Lonely Planet is absolutely right when it says that Swedes get all melty-eyed about Dalarna, the area around Lake Siljan, about three hours’ drive northwest of Stockholm. That’s exactly what our son-in-law’s mother did, and even recommended her favourite hotel to us.
We booked on the internet, and saved more than half the room price by doing so. The hire of a Seat 1800 diesel set us back 600 Swedish kronor (about S$100) a day. Petrol costs about 30 percent more than in Singapore, and that in a country where distances are vast.
Very low permissible levels of alcohol in the blood (0.02 percent) mean you can barely have even one drink before driving. Swedish speed restrictions are conservative, too, and the countryside has more than its fair share of granny-type drivers. If you can cope with all that, plus having to drive on the right, hiring a car is a good idea.
Dotted with those traditional red-painted wooden dwellings and historical copper, tin and silver mines, Dalarna seems to be regarded by Swedes as their cultural heartland. The red-painted Dalarna wooden horse became a symbol of Sweden when a giant version of it featured outside the Swedish pavilion at the 1964-65 New York World’s Fair. Huge expanses of water and hundreds of kilometres of trails make this a favourite destination for lovers of boating, hiking and other outdoorsy pursuits.
Falun is Dalarna’s main centre. It’s famous for a 17th-century copper mine that helped fund the military exploits that made Sweden a leading European power in the 18th century. Interestingly, a by-product of copper mining is the red oxide that is the basis of the red paint that makes traditional Swedish houses so picturesque.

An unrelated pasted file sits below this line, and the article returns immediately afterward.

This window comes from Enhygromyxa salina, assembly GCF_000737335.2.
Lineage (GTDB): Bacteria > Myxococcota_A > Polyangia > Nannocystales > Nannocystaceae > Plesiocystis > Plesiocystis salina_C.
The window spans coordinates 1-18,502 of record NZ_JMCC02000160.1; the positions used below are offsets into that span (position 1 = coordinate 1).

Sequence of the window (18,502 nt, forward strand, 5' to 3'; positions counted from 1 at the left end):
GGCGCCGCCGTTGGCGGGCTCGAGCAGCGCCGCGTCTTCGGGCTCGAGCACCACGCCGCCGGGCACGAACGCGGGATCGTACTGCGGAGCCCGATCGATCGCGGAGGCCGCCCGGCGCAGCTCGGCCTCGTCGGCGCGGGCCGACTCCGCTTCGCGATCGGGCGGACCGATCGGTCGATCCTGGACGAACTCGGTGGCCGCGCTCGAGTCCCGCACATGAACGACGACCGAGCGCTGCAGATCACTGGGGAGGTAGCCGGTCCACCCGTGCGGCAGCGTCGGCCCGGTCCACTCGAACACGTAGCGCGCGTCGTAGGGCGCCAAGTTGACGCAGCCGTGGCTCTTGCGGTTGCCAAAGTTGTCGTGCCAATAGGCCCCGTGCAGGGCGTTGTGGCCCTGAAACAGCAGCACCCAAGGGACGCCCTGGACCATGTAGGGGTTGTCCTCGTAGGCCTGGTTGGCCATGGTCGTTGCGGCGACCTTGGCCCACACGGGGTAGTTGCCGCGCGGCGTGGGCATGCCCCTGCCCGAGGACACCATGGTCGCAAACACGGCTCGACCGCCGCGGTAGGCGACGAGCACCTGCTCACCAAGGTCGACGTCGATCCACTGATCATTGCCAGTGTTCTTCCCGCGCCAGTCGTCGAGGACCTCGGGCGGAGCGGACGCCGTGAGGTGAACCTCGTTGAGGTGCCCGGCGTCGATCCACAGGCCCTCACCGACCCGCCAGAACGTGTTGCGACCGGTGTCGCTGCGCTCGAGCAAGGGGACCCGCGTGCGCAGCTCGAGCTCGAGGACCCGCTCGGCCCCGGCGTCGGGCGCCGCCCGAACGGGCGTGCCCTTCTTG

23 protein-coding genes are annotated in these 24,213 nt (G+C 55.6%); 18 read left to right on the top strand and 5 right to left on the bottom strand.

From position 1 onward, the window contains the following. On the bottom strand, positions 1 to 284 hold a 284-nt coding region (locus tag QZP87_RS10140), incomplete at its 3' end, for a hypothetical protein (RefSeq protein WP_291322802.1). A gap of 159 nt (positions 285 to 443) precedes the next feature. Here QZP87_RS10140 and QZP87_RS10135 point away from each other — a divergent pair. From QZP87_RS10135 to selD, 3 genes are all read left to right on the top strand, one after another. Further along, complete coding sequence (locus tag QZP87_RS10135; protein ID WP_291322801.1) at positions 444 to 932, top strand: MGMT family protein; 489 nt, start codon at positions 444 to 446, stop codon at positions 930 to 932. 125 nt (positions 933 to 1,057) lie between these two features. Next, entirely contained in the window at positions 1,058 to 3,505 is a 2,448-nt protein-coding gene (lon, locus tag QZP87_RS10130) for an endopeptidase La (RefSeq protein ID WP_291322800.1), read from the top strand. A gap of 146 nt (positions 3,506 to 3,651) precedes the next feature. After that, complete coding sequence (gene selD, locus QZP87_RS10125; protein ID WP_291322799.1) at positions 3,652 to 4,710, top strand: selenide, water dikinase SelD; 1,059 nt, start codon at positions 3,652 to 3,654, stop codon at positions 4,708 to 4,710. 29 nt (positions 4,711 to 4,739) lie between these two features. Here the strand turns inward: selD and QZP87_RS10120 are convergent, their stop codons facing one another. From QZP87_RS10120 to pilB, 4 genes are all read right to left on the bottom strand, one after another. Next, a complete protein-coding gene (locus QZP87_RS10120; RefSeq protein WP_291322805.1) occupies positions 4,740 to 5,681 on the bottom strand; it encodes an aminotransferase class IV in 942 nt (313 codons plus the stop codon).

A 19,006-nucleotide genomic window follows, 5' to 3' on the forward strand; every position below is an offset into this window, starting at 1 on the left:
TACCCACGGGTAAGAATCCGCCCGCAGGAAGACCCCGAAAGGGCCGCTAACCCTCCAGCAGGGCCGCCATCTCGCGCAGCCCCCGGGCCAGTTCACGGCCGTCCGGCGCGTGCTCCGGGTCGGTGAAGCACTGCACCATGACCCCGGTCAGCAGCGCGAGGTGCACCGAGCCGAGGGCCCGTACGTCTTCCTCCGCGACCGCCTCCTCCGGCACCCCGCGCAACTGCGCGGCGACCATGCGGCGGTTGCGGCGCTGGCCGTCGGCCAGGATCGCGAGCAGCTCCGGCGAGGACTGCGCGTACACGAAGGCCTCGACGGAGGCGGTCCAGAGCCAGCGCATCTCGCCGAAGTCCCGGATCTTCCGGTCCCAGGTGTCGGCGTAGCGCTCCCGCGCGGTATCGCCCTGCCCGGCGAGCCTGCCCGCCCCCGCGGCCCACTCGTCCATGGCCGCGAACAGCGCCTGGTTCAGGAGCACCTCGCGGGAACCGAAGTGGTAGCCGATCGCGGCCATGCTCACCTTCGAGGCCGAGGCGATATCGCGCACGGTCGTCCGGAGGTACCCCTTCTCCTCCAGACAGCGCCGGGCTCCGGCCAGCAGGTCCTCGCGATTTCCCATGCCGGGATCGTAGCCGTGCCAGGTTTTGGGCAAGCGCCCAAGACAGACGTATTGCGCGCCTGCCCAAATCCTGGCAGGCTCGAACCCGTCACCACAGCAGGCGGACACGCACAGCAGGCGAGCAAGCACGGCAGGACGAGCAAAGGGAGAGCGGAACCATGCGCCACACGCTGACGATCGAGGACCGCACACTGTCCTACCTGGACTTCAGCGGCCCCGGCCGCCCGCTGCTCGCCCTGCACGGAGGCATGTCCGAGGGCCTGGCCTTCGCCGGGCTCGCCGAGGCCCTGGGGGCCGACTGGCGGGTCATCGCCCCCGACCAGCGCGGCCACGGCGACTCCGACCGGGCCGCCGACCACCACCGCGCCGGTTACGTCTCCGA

The free Dalarnas Museum at Falun has a comprehensive collection of folk art and other traditions, but the highlight of the day was a visit to Carl Larssonsgorden, 10km from Falun in the impossibly quaint little village of Sundborn. Carl was a painter, his wife Karin a textile artist way before her time, and this is the home of this turn-of-the-century couple and their seven children. Every fascinatingly decorated inch of it reveals how they lived and breathed their art. Carl’s portraits of the family appear on walls, door panels and in windowpanes; the lifestyle is reminiscent of that of the characters in A. S. Byatt’s recent novel The Children’s Book. Some of the home’s treasures date back to the 16th century; it even houses a 13th-century Japanese sculpture.
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